The approach to state-building in Iraq is anchored in Western concepts of governing. Many, myself included, would argue this was an acceptable approach in the Golden Hour after the initial resistance was crushed or crumbled before resistance could organize and the shock wore off. In this power vacuum, the United States was dealing with a largely secular state that had a strong sense of national identity (see Adeed Dawisha’s excellent book Arab Nationalism in the Twentieth Century for details). However, as the Golden Hour slipped away and the opportunity to rebuild was squandered and religious men, fakers, and criminals stepped into the vacuum, the framework for discourse changed. The Western Machiavellian mindset was being displaced by a retreat into religion and tribalism, neither of which are “accepted” by the Machiavellian power model.
Especially today, four years into the occupation of an Arab country at the cross-roads of Sunni and Shia, Arab and Persian, and West and East, we should reconsider how power is spoken, framed, and understood. Other authors have written on this, some I have reviewed previously, and some I will review in the future.
A Sicilian Arab, Muhammad ibn Zafar al-Siqilli, wrote a handbook for a prince 350 years before Machiavelli: Sulwan al-Muta’ Fi ‘Udwan al-Atba’ (Consolation for the Ruler During the Hostility of Subjects). Joseph A. Kechichian and R. Hrair Dekmejian’s book, The Just Prince: A Manual of Leadership, analyzes ibn Zafar’s suggestions and compares ibn Zafar’s ideas with Machiavelli’s.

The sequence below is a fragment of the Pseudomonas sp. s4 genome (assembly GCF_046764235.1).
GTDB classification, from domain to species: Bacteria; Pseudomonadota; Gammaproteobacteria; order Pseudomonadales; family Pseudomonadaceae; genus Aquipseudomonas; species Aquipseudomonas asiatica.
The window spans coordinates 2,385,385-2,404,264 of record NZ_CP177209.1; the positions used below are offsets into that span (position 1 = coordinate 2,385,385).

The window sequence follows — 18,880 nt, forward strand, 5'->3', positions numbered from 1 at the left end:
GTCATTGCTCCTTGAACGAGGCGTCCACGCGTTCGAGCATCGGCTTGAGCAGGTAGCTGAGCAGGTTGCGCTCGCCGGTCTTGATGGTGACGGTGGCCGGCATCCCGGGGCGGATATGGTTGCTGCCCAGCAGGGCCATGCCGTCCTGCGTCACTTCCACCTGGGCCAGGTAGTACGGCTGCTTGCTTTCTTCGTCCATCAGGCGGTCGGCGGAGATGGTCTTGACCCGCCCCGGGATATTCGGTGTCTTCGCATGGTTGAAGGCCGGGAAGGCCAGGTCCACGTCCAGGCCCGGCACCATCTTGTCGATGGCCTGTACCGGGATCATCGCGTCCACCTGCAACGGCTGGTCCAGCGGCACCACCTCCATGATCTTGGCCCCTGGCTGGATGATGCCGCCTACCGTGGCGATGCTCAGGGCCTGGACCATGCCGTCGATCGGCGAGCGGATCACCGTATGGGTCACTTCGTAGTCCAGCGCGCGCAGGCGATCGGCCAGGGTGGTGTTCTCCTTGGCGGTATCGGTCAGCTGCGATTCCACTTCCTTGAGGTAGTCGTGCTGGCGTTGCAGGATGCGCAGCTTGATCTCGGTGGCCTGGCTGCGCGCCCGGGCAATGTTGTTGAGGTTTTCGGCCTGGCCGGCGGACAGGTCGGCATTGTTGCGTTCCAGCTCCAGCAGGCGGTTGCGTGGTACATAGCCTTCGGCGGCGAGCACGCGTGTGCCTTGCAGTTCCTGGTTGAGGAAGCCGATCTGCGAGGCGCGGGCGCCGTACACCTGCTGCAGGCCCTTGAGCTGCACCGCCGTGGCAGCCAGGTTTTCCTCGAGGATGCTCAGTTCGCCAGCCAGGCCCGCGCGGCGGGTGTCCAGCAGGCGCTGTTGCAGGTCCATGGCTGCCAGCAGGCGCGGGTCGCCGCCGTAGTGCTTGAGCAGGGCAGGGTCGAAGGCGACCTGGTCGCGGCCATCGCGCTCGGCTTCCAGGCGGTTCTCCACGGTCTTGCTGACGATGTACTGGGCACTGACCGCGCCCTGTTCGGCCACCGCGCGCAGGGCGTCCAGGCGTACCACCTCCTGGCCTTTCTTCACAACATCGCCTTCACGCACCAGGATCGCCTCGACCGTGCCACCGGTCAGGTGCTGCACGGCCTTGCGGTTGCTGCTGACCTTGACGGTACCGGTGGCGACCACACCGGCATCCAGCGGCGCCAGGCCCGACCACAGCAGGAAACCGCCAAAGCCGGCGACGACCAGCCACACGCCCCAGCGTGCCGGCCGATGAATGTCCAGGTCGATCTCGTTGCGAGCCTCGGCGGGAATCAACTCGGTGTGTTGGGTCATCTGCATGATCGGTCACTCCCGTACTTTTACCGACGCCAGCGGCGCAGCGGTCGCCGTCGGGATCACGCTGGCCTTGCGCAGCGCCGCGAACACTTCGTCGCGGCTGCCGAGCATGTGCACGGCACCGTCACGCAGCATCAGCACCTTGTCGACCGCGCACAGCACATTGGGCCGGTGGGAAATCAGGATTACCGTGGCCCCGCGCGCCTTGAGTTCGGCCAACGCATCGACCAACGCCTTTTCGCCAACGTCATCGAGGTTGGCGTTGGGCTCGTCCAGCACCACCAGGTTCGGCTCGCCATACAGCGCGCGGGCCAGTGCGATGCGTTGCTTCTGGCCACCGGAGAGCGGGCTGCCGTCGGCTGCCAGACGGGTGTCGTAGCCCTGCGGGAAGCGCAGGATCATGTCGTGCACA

In crafting a communications strategy in Iraq, and the larger Muslim world, there should be some consideration of recommendations on power from the Arab “Machiavelli” that stem from a relevant religious and/or tribal view of power and legitimacy.
Ibn Zafar identified five standards for his prince who was “expected to establish not only an orderly polity, but one based on justice”:
- Trust in God (Tawfid)
- Fortitude (Ta’assi)
- Patience (Sabr)
- Contentment (Rida)
- Self-denial (Zuhd)
For the sake of brevity, I’ve included below two examples that highlight how Machiavelli and ibn Zafar differ on the same point.
The first is on advisors, the importance of which both Machiavelli and ibn Zafar agree on. It is the purpose of the advisor, the Florentine and the Sicilian agree, to uphold the ruler’s interests above the advisor’s own. They differ, however, on the nature of the allegiance. Machiavelli recommends heaping “honors on [his advisor], enriching him, placing him in his debt…so that he sees that he cannot do better without him.” Essentially, buying the advisor.
Ibn Zafar takes a different approach to indebtedness:
Amongst faithful and far-sighted counselors, he is most deserving of attention whose prosperity depends on your own, and whose safety is tied to yours. He who stands in such a position, exerting himself for your interests, will likewise serve and defend himself while fighting for you.